Weekend festivals offer something from four small towns - great hosts
Thousands of people descended on four small Minnesota towns Labor Day weekend to bid farewell to summer and the summer festival season.
Nevis' 5th annual Uff Da days was an uproarious salute to all things Scandinavian - minus the lutefisk, unless it was concealed in the smoked bratwurst.
Event organizers said they had no idea how many people turned out Saturday - hundreds, perhaps a thousand - but vowed to plan the event next year over the Labor Day holiday. The festival is traditionally scheduled for the last weekend in August, which fell on Labor Day this year.
They thanked the holiday for the added turnout. The hot weather probably boosted attendance.
Nimrod hosted an estimated 4,000 to 6,000 people, an amazing weekend feat for a town of 75.
Twenty softball teams came to town, along with 16 teams that played in the mud volleyball tournament.
Two races, a 5K and a 10K, attracted dozens more.
Nimrod, from end to end, was a giant campground with tents, trailers and RVs spending the weekend. When the park near the Crow Wing River overflowed, campers perched on roadside ditches.
Ruth Stahl has smoked brats for 25 of the last 30 Jubilee Days. She started Saturday morning well before 9 a.m. That was about the same time some softball teams started quaffing cold beers.
Stahl said small-town hospitality, physical endeavors and beer helps attract crowds each year.
Calvin Redetzke, a volunteer firefighter from Sebeka, spent an hour hosing down the volleyball courts before the tournament began Saturday morning, using the fire truck and hose.
Mud up to his knees, he carefully tested the muck level to make sure it was deep enough.
"I make sure they've got a mess," he said, grinning. "You throw your clothes away when you're done playing in this tournament."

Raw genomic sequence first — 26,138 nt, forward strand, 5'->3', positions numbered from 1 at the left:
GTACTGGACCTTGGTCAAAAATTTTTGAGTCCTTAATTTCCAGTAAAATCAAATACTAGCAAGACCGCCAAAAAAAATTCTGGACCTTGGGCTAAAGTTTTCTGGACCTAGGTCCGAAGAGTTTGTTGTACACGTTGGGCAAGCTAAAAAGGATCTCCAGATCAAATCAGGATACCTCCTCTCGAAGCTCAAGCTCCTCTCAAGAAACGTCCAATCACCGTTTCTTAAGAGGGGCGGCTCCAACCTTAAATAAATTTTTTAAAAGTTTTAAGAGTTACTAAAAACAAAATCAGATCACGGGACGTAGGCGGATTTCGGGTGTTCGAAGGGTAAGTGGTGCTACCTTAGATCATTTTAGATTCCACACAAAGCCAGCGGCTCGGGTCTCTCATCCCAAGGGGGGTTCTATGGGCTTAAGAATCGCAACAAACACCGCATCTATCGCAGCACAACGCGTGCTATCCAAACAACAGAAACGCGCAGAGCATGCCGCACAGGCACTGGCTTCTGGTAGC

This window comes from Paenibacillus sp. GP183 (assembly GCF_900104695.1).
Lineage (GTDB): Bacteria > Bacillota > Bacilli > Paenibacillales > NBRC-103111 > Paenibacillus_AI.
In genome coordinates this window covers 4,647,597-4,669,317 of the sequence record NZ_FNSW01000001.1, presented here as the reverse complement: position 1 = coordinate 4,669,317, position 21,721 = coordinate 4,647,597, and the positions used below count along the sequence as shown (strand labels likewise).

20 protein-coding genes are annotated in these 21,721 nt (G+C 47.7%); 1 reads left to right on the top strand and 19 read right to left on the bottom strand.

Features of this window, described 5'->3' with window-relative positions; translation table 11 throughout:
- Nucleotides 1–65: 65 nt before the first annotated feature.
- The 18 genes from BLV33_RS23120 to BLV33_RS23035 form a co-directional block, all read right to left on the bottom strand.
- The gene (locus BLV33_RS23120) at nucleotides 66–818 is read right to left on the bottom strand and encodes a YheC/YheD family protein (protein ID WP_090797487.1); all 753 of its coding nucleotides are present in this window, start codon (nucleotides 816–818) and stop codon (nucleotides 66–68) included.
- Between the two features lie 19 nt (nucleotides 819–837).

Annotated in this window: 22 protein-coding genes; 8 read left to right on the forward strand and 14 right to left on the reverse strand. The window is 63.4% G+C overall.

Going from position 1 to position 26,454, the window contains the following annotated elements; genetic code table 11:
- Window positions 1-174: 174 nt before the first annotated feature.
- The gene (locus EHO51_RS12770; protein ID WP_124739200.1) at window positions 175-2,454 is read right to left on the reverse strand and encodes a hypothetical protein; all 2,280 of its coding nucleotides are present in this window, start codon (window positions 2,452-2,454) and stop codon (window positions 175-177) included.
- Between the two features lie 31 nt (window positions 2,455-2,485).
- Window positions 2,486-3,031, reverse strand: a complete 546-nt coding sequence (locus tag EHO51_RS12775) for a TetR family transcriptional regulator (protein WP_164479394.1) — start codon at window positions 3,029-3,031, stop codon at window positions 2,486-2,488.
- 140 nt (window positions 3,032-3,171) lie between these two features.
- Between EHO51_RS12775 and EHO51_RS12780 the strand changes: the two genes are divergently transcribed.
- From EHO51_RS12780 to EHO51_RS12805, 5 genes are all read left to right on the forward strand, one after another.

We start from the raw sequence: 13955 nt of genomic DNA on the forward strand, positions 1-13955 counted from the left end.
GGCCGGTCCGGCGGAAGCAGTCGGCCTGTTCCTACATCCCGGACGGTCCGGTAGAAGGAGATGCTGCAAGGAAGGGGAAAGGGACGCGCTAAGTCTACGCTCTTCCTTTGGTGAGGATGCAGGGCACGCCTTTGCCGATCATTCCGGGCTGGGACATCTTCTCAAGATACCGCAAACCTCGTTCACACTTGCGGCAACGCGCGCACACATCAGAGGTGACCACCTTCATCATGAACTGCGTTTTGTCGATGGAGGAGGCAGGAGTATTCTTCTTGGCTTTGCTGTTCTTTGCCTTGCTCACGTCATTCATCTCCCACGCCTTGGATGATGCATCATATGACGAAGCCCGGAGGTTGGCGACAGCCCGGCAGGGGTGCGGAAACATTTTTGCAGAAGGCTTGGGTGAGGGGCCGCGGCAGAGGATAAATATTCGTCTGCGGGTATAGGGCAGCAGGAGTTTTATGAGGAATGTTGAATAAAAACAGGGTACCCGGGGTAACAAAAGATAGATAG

In Snellman, locals poked fun at their own tiny town, telling visitors that certain events were "on the other side of town," which meant across the street.
Snellman Days featured a mayoral election open to anyone who submitted a ballot, watermelon-eating contest and other activities throughout the day Saturday.
Menahga hosted almost 100 people at a Mud Run, an event that attracted dozens of 4-wheel-drive trucks rumbling and teetering precariously along a mud sprint track.
A Staples man suffered minor injuries in a dramatic rollover accident when his Jeep CJ-7 tipped over, then rolled end over end Saturday afternoon.
Back in Nevis, horseshoes attracted almost two dozen players to test their prowess.
And the brats were flying off Pat Zallar's grill as fast as he and other volunteers could smoke them. "This is a fantastic turnout," he said.
But despite being thrilled by the crowds, Nevis organizers were disappointed when a truck carrying the riding elephant and ponies broke down in Grand Forks.
"When it's a holiday weekend, you're probably not going to find parts for your truck," said Jinx Zajaczkowski, one of the event organizers. "It was a huge, huge disappointment" especially when organizers didn't offer the annual petting zoo.
It didn't matter. Kids had numerous activities to keep themselves busy. Games, a treasure hunt, an ice cream eating contest, an egg toss and other events kept little ones occupied. A climbing wall was the biggest attraction as kids of all ages tested their leg muscles - and tolerance for heights.
And when the Scandinavian-themed play about Ole and Lena's divorce was over, the parade had finished and all the beer was all consumed, organizers started the clean-up and counted their blessings. And their money.
Much of Nevis' profits will be donated through a charity set up in memory of original founder Gloria Van Nyhuis. Some will go to improvements to the Nevis facilities that host the event.
The remainder will be banked for start-up costs for next year's festival.